Will you join Harvard in stonewalling divestment and get nationwide bad publicity?

Or will you join Stanford in beating Harvard, with good relations with students, staff, faculty, and administration, and good publicity to provide an attractive vehicle for donors to use to support the University?


2 thoughts on “VSU President’s Committee votes to divest from fossil fuels

  1. Merrill Guice

    When you sell your stocks in an energy company all that means is that someone else bought them. The energy company is not harmed and you do not stop the investment in that company. In other words, you have salved your conscience, and nothing else. All we are talking here is moral narcissism. if you are the only person harmed, then please, knock yourself out; however, you are not the only person harmed in this decision.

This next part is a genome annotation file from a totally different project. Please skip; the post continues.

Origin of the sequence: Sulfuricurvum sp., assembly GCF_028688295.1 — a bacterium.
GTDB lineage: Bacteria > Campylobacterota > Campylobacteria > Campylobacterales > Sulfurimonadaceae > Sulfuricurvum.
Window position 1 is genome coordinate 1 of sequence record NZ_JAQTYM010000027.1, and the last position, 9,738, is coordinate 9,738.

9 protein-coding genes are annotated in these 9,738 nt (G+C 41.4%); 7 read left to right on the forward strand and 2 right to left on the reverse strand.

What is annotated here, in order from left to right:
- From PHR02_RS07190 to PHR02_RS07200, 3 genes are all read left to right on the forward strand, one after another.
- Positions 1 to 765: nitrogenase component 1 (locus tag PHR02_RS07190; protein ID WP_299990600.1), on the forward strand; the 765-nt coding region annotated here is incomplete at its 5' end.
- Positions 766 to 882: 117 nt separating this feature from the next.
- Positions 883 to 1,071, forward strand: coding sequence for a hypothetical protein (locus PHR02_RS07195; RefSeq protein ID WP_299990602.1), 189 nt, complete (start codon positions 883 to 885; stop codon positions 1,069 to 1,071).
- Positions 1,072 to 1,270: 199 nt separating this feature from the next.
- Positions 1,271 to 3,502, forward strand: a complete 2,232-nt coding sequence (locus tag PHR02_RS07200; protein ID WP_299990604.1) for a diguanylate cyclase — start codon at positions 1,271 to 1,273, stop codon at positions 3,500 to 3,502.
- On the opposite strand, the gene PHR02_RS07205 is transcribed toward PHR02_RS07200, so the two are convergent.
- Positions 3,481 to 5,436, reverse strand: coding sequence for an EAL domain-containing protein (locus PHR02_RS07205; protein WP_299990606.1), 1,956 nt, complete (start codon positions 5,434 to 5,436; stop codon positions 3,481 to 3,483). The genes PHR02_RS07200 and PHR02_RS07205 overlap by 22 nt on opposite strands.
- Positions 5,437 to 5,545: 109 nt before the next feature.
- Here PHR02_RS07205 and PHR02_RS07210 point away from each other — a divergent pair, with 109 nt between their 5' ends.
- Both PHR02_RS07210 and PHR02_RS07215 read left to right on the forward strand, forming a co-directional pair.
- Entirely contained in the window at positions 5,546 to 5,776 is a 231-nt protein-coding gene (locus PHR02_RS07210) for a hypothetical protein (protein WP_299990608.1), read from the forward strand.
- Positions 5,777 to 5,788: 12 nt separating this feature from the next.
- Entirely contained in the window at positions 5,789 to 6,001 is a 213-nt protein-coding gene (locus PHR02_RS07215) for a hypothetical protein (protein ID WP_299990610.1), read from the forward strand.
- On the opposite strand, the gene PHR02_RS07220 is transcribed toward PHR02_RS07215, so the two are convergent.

Socially responsible funds make less money. That is why they have to be up front about it in their prospectus. They are consciously forgoing the chance to participate in a large part of the economy. The fiduciary duty of most funds is to maximize returns in the most prudent manner for their beneficiaries. The VSU Foundation would be exposing themselves to lawsuits if they decided, on purpose, to make less money. Any alumnus who contributed money to them could sue.

    Finally, I detest the term “fossil fuels” as it is based on a completely false hypothesis. The dinosaurs did not all go to one place to die, just like there is no such thing as an elephant graveyard. A more scientifically correct term is carbon based fuel. A lack of scientific rigor is why most people make poor decisions in energy policy.

  2. John S. Quarterman Post author

    Nobody is recommending divesting from energy companies, i.e., utilities, because they can change what energy sources they use.

    Fossil fuel companies (coal, oil, natural gas) are harming all of us in a number of ways.
    Foundations that remain invested in fossil fuels harm their investors by not participating in the fastest-growing industry in the world: solar power.

    But do tell us more about what dinosaurs have to do with fossil fuels.